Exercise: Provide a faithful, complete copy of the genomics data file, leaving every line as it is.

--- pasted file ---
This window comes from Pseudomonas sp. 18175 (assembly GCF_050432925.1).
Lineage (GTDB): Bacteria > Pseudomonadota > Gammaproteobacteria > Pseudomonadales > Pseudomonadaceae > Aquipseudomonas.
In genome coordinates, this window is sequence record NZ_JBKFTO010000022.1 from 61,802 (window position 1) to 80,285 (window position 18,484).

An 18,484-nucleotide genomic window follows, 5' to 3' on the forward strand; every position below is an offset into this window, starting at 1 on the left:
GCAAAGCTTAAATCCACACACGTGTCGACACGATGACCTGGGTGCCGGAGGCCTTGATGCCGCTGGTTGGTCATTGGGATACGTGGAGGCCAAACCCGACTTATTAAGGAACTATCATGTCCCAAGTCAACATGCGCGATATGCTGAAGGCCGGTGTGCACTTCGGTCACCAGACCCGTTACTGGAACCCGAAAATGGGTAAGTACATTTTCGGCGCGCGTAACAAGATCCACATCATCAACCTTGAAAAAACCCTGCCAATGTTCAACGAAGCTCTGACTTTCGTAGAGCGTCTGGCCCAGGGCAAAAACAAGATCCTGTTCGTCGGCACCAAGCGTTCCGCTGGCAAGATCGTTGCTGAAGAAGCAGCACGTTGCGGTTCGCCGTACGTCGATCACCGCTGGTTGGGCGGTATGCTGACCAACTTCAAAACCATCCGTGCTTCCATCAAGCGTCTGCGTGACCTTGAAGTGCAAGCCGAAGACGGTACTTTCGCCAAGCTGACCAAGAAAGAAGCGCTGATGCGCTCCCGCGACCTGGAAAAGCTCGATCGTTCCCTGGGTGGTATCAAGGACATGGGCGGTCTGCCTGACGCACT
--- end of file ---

This window comes from Pseudomonas sp. 18175 (assembly GCF_050432925.1).
Lineage (GTDB): Bacteria > Pseudomonadota > Gammaproteobacteria > Pseudomonadales > Pseudomonadaceae > Aquipseudomonas.
In genome coordinates, this window is sequence record NZ_JBKFTO010000022.1 from 61,802 (window position 1) to 80,285 (window position 18,484).

An 18,484-nucleotide genomic window follows, 5' to 3' on the forward strand; every position below is an offset into this window, starting at 1 on the left:
GCAAAGCTTAAATCCACACACGTGTCGACACGATGACCTGGGTGCCGGAGGCCTTGATGCCGCTGGTTGGTCATTGGGATACGTGGAGGCCAAACCCGACTTATTAAGGAACTATCATGTCCCAAGTCAACATGCGCGATATGCTGAAGGCCGGTGTGCACTTCGGTCACCAGACCCGTTACTGGAACCCGAAAATGGGTAAGTACATTTTCGGCGCGCGTAACAAGATCCACATCATCAACCTTGAAAAAACCCTGCCAATGTTCAACGAAGCTCTGACTTTCGTAGAGCGTCTGGCCCAGGGCAAAAACAAGATCCTGTTCGTCGGCACCAAGCGTTCCGCTGGCAAGATCGTTGCTGAAGAAGCAGCACGTTGCGGTTCGCCGTACGTCGATCACCGCTGGTTGGGCGGTATGCTGACCAACTTCAAAACCATCCGTGCTTCCATCAAGCGTCTGCGTGACCTTGAAGTGCAAGCCGAAGACGGTACTTTCGCCAAGCTGACCAAGAAAGAAGCGCTGATGCGCTCCCGCGACCTGGAAAAGCTCGATCGTTCCCTGGGTGGTATCAAGGACATGGGCGGTCTGCCTGACGCACT